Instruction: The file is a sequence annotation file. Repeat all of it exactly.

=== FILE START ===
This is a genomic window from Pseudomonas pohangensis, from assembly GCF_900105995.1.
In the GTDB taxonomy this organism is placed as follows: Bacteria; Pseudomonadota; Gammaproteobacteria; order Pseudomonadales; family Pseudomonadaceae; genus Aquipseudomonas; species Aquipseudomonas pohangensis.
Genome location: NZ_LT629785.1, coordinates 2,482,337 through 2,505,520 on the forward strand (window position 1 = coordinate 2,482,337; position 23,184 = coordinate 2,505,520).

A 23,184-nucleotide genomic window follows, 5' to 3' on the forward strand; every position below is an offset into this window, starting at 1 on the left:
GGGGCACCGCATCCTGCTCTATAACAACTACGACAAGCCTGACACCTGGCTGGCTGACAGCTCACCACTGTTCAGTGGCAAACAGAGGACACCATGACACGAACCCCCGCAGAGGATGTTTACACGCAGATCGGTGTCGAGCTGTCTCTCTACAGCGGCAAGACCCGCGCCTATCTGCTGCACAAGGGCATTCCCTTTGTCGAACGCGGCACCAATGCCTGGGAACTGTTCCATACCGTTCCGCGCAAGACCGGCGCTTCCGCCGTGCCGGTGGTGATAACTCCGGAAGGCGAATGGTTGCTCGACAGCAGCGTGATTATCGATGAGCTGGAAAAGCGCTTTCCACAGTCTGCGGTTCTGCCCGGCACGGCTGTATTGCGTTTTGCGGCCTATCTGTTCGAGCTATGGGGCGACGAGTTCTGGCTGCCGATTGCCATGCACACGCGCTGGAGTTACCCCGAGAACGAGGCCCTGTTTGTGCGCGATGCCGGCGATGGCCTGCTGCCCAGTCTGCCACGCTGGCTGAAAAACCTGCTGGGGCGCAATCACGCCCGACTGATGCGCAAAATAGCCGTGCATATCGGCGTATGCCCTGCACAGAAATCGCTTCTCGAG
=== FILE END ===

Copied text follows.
This is a genomic window from Pseudomonas pohangensis, from assembly GCF_900105995.1.
In the GTDB taxonomy this organism is placed as follows: Bacteria; Pseudomonadota; Gammaproteobacteria; order Pseudomonadales; family Pseudomonadaceae; genus Aquipseudomonas; species Aquipseudomonas pohangensis.
Genome location: NZ_LT629785.1, coordinates 2,482,337 through 2,505,520 on the forward strand (window position 1 = coordinate 2,482,337; position 23,184 = coordinate 2,505,520).

A 23,184-nucleotide genomic window follows, 5' to 3' on the forward strand; every position below is an offset into this window, starting at 1 on the left:
GGGGCACCGCATCCTGCTCTATAACAACTACGACAAGCCTGACACCTGGCTGGCTGACAGCTCACCACTGTTCAGTGGCAAACAGAGGACACCATGACACGAACCCCCGCAGAGGATGTTTACACGCAGATCGGTGTCGAGCTGTCTCTCTACAGCGGCAAGACCCGCGCCTATCTGCTGCACAAGGGCATTCCCTTTGTCGAACGCGGCACCAATGCCTGGGAACTGTTCCATACCGTTCCGCGCAAGACCGGCGCTTCCGCCGTGCCGGTGGTGATAACTCCGGAAGGCGAATGGTTGCTCGACAGCAGCGTGATTATCGATGAGCTGGAAAAGCGCTTTCCACAGTCTGCGGTTCTGCCCGGCACGGCTGTATTGCGTTTTGCGGCCTATCTGTTCGAGCTATGGGGCGACGAGTTCTGGCTGCCGATTGCCATGCACACGCGCTGGAGTTACCCCGAGAACGAGGCCCTGTTTGTGCGCGATGCCGGCGATGGCCTGCTGCCCAGTCTGCCACGCTGGCTGAAAAACCTGCTGGGGCGCAATCACGCCCGACTGATGCGCAAAATAGCCGTGCATATCGGCGTATGCCCTGCACAGAAATCGCTTCTCGAG